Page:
Establishing a world-class medical research and treatment center around High Street rests on a shaky foundation that must be shored up by a major infusion of cash - some from consumers - if it is to succeed.
Announced with fanfare by community leaders in January, the long-range plan calls for the medical institutions concentrated north of downtown to create an interactive campus that backers believe will become an economic boon for Buffalo.
However, there are some big challenges.
Although many observers believe the potential exists for cutting-edge genetic research thanks to strong financial backing by the state, the companion vision of a prestigious health care center is much more problematic.
To help solve that problem, local health care consumers - governments, businesses and individuals - will have to pay more for medical insurance.
The root problem, health-care providers say, is that Buffalo hospitals and doctors are underpaid for their work, compared to their national counterparts, and insurance reimbursements must be increased significantly to provide quality services.
"You're losing quality care because there's not enough money in the system," said Thomas Beecher, who is leading the charge for the plan. "Whether you have a medical campus or not, the problem is the same."
Not so, say insurance company executives, who believe adequate money already is being paid for medical services and the challenge is to find ways to spend it more wisely.
A major battle is shaping up between providers and insurance companies. Its outcome could make or break the health care component of the vision for a Buffalo Niagara Medical Campus.
The three most important pillars - Kaleida Health, the University at Buffalo School of Medicine and Roswell Park Cancer Institute - are having difficulty maintaining their current status, let alone achieving world-class recognition.
Kaleida, struggling financially, is in no shape to build what many believe is the key component of the health care campus: a $150 million Children's Hospital. The hospital company will have to win a significant increase in insurance premiums before it can proceed.
The UB medical school recently was criticized for the poor quality of its residency programs - where physicians receive their final training - by the national board responsible for its accreditation. It must correct 11 deficiencies if it is to continue training specialists.
Roswell Park was turned down last year by the National Cancer Institute when it sought to extend its accreditation as a comprehensive cancer center for five years. It was given three years at greatly reduced funding to improve its cancer research programs by recruiting top-flight scientists and research physicians.
The other half of the medical campus vision - its potential for major medical research, particularly in the growing field of bioinformatics and genetics - has a much more optimistic prognosis and will be enhanced further if Roswell Park solves its problems.
The Hauptman-Woodward Institute, located on High Street, is led by Herbert A. Hauptman, winner of the 1985 Nobel Prize in chemistry. The institute is doing highly respected research exploring the structure of proteins and other building blocks of the human genetic code.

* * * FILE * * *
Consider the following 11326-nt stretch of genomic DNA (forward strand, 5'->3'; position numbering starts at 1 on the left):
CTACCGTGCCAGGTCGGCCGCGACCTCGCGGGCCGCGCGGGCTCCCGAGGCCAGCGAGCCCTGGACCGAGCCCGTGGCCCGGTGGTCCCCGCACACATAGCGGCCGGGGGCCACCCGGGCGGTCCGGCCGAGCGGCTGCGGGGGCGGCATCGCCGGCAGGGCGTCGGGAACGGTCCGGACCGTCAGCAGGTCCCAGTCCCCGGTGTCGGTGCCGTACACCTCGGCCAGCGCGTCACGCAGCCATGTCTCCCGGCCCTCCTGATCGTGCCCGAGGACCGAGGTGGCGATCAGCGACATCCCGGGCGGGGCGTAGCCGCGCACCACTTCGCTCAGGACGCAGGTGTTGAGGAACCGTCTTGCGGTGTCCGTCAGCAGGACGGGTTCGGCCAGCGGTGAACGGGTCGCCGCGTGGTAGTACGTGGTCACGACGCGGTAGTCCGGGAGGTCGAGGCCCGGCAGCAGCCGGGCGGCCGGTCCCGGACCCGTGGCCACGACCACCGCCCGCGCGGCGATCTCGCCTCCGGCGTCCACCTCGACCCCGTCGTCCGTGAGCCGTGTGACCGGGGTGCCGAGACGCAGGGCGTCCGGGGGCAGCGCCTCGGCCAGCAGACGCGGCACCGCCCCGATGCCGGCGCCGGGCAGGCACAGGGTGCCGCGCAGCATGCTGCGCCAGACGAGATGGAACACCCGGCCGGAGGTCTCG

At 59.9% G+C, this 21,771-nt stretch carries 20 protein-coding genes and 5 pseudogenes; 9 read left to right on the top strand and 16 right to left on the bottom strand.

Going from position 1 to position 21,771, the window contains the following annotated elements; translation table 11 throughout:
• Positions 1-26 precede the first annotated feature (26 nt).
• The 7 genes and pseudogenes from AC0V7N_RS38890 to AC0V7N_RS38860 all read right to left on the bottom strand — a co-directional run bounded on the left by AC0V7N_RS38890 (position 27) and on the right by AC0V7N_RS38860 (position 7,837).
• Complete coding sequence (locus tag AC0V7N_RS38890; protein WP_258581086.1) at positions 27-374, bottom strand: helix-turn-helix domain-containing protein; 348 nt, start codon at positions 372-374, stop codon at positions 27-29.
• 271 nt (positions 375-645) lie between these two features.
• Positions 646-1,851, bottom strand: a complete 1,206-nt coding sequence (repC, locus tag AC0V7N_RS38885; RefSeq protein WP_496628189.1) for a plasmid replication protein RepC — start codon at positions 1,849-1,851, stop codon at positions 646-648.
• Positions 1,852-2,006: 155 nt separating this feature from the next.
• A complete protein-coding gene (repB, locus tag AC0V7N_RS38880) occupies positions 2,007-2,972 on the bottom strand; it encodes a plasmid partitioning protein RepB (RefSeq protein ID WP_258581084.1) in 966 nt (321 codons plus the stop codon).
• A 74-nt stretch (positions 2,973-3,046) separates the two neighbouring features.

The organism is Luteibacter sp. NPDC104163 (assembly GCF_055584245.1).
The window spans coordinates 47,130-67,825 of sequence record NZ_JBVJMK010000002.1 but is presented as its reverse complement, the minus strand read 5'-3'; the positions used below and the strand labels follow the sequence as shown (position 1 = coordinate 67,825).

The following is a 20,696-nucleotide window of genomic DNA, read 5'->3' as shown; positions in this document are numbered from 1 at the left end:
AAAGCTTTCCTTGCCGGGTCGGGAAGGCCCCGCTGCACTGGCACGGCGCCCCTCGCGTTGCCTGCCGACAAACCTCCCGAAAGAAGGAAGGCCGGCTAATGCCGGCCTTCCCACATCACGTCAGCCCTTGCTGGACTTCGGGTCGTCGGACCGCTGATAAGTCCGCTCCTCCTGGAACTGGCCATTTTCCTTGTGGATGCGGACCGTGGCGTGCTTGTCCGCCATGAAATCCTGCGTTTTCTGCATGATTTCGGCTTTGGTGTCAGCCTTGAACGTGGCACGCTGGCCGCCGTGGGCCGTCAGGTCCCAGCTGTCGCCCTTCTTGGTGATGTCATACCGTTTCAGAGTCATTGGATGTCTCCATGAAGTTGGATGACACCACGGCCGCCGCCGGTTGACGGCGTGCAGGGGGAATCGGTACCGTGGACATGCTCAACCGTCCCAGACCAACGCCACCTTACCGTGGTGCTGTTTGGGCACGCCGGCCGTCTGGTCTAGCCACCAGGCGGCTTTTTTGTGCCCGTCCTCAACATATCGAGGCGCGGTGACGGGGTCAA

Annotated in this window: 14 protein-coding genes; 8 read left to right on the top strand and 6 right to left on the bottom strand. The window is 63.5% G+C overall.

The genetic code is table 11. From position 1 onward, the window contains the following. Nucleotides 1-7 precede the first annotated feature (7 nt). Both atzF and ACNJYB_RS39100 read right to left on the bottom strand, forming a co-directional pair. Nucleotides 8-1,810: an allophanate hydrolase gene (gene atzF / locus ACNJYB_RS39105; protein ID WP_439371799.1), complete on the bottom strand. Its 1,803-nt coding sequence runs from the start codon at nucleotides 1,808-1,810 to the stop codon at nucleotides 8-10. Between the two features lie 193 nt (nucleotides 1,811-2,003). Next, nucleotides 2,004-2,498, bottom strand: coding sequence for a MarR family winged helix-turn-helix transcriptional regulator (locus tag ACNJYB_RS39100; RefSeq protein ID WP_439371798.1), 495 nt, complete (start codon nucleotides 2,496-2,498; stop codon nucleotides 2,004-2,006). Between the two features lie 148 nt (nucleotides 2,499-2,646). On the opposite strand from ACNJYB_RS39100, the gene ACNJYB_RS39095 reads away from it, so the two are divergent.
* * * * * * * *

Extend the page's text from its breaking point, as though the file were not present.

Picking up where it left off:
"The structure of virtually every drug that's reached the market was validated by techniques we've developed," said George T. DeTitta, president of Hauptman-Woodward.
Pursuit of bioinformatics
The other good news is the commitment by Albany to provide $15.3 million for a biotech research facility in the old Bristol-Myers Squibb laboratory on Forest Avenue. The state also will provide $1 million to help assure that local research will lead to local jobs.
There is much optimism that those grants are stepping stones toward a much bigger prize - the $225 million bioinformatics research center at the Buffalo Niagara Medical Campus. The state is expected to provide $75 million toward the endeavor.
The proposed bioinformatics center involves a public-private partnership led by UB. It would include construction of a biotechnology center on the medical campus that would use a supercomputer to analyze diseases at the genetic level and create drugs to treat them.
That's great, say proponents of the Buffalo Niagara Medical Campus, but it's only half the loaf.
"A bioinformatics center would be a wonderful win, but it won't solve the problem we've been talking about," said Beecher. "That's not the direct delivery of health care.
"It would help recruiting, make the campus be seen as a place to come, but it would have a minimal impact on the clinical care side."
Beecher, a former chairman of Kaleida Health, acknowledged health care providers at the campus are not yet prepared to contribute to the goal envisioned by those involved. The answer, he said, is through cooperation and creating a prestigious common identity.
"I think we can manage the problems better together than alone," he said. "In fact, I don't think we can manage the problems unless we do it together."
"The medical school cannot solve the residence review commission's problems on its own because the medical school is only one party to the teaching mission. They've got to do it together with the hospitals."